A finance attorney and Voyager creditor, Michelle DiVita, has requested the appointment of a Chapter 11 Trustee in Voyager’s bankruptcy case, which would result in Voyager losing control of its estate.

Voyager Creditor Files Motion For The Appointment Of A Trustee

In a motion dated February 1st, DiVita accused Voyager of having a past marked by inaccurate financial statements and false public statements, which were either known or easily discoverable, at the start of the bankruptcy case.

As a result of this behavior before the bankruptcy, DiVita believes that the appointment of a trustee or examiner was necessary. Hence, she is making that request herself. Her filing alleges that Voyager “hid the true nature of its lending services by publishing financial statements that significantly underestimated its loan positions by over $1 billion.”

Besides, Voyager’s former director, Shigo Lavine, pinpointed some major accusations in DiVita’s filing in a lengthy Twitter thread on February 1st. For instance, Lavine disproved the report’s claim that Voyager inaccurately reported a loan to the cryptocurrency hedge fund 3AC by $609 million.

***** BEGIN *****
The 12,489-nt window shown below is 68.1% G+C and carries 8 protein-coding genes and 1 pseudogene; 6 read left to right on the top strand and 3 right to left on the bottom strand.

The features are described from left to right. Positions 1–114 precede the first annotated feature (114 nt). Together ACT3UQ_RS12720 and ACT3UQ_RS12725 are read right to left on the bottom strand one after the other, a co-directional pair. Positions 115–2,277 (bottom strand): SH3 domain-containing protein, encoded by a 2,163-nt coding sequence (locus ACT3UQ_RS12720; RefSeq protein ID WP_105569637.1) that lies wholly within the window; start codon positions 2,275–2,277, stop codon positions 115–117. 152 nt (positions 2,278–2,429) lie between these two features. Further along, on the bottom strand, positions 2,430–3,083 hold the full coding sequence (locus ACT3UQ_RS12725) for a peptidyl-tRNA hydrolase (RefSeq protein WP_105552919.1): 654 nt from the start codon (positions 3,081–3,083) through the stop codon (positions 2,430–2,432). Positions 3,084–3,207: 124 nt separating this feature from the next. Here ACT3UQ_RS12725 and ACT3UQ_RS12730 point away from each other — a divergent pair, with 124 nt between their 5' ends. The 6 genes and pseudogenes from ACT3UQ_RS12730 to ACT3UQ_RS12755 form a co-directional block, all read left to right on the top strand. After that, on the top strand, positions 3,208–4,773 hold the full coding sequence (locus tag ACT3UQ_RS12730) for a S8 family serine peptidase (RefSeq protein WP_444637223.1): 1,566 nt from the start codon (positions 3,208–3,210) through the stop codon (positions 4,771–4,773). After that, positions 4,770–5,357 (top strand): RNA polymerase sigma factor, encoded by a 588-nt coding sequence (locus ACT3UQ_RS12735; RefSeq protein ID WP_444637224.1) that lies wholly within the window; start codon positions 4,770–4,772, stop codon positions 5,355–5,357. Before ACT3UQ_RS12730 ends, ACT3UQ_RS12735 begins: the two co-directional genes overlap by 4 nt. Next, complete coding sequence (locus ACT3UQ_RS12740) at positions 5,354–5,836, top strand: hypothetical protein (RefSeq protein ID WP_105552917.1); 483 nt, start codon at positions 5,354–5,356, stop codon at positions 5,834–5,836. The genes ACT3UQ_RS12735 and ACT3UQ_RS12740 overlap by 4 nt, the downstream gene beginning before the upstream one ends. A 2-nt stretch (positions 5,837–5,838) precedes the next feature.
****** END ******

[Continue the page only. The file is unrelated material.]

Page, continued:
Inaccurate Financial Reporting?

Also, the crypto lender allegedly underestimated the value of Bitcoin in its financial statements. The lender reduced it by 546% to downplay the magnitude of its loans.

Additionally, the filing states that the cryptocurrency exchange, Coinbase, became aware of the “financial report’s discrepancies” of Voyager. As a result, Coinbase decided not to proceed with a potential acquisition of Voyager’s assets after discovering that the financials did not match.

Meanwhile, a US Trustee is already overseeing the bankruptcy proceedings. The Trustee can also file a motion for the appointment of a Chapter 11 Trustee.

However, this will happen if there is justifiable evidence that the debtor was involved in fraudulent, dishonest, or illegal activities.

The US Trustee is responsible for appointing a creditors committee and evaluating requests for the compensation of professionals. If the debtors cannot manage their affairs, the US Trustee may also engage a bankruptcy trustee to oversee the debtor’s operations.